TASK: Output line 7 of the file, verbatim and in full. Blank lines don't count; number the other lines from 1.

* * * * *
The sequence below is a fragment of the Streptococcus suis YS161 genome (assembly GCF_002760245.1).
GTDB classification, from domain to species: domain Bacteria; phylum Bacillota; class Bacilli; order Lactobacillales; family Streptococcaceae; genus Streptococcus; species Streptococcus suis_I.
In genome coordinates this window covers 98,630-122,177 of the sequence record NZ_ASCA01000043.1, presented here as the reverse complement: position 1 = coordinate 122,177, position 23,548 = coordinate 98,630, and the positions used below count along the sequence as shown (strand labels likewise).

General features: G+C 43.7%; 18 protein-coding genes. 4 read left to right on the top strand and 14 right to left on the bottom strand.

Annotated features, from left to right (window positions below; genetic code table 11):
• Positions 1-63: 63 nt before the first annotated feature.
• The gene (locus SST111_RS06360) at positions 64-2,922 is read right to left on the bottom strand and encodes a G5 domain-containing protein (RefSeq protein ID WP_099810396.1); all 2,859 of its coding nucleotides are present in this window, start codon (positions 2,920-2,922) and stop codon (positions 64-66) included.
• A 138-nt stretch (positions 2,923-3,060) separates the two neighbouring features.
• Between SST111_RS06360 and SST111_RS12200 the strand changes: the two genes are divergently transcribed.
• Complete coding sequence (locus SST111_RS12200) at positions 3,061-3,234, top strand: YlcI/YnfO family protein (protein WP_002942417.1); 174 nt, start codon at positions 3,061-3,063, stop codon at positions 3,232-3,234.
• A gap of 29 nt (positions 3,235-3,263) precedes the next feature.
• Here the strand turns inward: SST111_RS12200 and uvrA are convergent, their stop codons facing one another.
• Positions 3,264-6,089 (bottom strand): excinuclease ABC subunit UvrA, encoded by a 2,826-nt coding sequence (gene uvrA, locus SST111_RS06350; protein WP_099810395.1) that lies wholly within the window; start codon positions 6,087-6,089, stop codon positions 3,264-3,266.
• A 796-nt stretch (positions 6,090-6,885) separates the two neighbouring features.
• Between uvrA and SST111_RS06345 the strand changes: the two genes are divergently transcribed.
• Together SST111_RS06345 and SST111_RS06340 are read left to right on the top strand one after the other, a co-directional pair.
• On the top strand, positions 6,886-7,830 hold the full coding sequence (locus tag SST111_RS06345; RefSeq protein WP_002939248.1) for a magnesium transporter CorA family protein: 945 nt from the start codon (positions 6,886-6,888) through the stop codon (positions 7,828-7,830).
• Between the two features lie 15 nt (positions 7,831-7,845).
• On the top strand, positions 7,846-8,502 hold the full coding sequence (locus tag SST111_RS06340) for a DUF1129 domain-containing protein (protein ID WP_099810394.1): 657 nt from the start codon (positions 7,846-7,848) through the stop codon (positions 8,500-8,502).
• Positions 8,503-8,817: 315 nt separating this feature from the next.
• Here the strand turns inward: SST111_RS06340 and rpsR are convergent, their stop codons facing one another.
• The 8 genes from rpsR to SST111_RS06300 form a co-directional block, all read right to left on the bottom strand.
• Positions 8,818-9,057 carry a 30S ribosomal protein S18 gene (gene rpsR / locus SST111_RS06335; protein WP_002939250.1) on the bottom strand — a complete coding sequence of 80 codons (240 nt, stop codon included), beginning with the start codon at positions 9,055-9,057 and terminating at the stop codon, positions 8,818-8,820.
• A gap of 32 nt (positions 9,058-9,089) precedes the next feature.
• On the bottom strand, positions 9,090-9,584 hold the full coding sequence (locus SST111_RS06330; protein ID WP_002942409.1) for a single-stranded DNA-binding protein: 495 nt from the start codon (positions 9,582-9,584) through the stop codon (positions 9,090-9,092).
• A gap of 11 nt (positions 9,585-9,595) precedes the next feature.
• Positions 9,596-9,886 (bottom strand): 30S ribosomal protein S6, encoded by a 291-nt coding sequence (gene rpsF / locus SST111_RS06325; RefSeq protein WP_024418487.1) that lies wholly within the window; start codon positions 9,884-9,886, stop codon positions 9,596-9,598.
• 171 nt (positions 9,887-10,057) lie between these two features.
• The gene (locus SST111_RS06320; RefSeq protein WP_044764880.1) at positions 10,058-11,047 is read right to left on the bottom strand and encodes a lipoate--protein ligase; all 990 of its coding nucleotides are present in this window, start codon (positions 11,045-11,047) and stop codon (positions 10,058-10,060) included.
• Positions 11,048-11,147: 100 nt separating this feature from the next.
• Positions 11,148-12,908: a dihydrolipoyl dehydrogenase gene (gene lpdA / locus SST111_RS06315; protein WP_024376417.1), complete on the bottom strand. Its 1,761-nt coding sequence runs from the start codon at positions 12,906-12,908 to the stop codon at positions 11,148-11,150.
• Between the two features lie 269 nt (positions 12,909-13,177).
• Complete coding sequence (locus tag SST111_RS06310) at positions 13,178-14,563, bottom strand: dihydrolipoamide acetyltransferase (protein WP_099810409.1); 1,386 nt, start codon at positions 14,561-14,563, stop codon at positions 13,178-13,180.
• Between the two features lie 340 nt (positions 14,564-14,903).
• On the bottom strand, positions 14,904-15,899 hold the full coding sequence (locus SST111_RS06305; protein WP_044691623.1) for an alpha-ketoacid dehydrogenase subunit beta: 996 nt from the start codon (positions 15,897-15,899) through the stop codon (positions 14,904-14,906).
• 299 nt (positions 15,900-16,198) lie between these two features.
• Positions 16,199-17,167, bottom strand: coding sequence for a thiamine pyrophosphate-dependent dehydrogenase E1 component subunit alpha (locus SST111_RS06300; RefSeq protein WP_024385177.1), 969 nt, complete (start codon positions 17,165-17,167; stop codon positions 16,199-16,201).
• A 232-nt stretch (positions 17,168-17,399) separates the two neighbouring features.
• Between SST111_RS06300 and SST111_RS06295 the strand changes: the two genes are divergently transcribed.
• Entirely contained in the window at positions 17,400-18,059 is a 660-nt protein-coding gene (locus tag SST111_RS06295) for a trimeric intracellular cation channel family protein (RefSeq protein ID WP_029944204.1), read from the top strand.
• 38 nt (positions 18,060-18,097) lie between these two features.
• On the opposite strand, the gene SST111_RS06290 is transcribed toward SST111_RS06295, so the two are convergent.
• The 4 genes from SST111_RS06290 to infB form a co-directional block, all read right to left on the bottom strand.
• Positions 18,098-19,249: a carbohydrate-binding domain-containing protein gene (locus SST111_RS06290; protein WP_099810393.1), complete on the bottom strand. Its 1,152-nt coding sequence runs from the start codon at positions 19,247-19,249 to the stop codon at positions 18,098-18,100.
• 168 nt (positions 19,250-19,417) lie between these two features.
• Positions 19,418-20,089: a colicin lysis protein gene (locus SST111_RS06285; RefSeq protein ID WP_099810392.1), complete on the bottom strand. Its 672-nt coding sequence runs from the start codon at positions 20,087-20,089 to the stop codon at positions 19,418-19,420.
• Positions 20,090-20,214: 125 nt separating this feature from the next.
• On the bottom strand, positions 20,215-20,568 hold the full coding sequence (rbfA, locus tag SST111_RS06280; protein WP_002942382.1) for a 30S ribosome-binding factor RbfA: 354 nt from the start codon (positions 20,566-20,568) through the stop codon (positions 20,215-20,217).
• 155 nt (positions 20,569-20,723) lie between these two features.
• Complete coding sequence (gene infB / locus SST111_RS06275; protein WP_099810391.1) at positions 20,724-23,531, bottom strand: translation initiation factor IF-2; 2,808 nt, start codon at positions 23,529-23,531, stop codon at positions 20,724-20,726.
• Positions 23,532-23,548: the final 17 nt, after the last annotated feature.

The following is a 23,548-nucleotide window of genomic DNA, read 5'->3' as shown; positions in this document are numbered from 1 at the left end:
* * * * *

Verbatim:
• The gene (locus SST111_RS06360) at positions 64-2,922 is read right to left on the bottom strand and encodes a G5 domain-containing protein (RefSeq protein ID WP_099810396.1); all 2,859 of its coding nucleotides are present in this window, start codon (positions 2,920-2,922) and stop codon (positions 64-66) included.